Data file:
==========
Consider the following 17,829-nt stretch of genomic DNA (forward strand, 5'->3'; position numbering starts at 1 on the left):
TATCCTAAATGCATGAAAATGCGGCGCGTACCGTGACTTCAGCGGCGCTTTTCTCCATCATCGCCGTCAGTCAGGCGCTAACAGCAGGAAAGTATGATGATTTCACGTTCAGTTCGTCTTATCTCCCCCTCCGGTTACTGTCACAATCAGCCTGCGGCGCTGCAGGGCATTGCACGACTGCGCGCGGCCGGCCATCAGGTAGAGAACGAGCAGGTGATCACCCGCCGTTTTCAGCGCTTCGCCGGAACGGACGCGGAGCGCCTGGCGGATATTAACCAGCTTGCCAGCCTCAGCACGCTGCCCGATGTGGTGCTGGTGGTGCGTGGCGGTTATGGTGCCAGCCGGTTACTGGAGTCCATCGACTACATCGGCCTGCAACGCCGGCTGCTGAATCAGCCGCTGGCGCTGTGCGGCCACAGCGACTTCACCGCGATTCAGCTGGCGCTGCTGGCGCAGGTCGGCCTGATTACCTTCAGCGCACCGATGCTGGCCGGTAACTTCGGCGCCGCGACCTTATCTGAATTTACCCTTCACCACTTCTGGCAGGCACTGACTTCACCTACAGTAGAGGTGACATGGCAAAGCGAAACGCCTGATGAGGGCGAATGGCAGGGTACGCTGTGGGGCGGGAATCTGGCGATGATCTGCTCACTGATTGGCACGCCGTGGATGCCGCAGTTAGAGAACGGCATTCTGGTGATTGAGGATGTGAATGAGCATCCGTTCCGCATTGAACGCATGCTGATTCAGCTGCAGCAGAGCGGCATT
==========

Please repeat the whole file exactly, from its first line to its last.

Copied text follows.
Consider the following 17,829-nt stretch of genomic DNA (forward strand, 5'->3'; position numbering starts at 1 on the left):
TATCCTAAATGCATGAAAATGCGGCGCGTACCGTGACTTCAGCGGCGCTTTTCTCCATCATCGCCGTCAGTCAGGCGCTAACAGCAGGAAAGTATGATGATTTCACGTTCAGTTCGTCTTATCTCCCCCTCCGGTTACTGTCACAATCAGCCTGCGGCGCTGCAGGGCATTGCACGACTGCGCGCGGCCGGCCATCAGGTAGAGAACGAGCAGGTGATCACCCGCCGTTTTCAGCGCTTCGCCGGAACGGACGCGGAGCGCCTGGCGGATATTAACCAGCTTGCCAGCCTCAGCACGCTGCCCGATGTGGTGCTGGTGGTGCGTGGCGGTTATGGTGCCAGCCGGTTACTGGAGTCCATCGACTACATCGGCCTGCAACGCCGGCTGCTGAATCAGCCGCTGGCGCTGTGCGGCCACAGCGACTTCACCGCGATTCAGCTGGCGCTGCTGGCGCAGGTCGGCCTGATTACCTTCAGCGCACCGATGCTGGCCGGTAACTTCGGCGCCGCGACCTTATCTGAATTTACCCTTCACCACTTCTGGCAGGCACTGACTTCACCTACAGTAGAGGTGACATGGCAAAGCGAAACGCCTGATGAGGGCGAATGGCAGGGTACGCTGTGGGGCGGGAATCTGGCGATGATCTGCTCACTGATTGGCACGCCGTGGATGCCGCAGTTAGAGAACGGCATTCTGGTGATTGAGGATGTGAATGAGCATCCGTTCCGCATTGAACGCATGCTGATTCAGCTGCAGCAGAGCGGCATT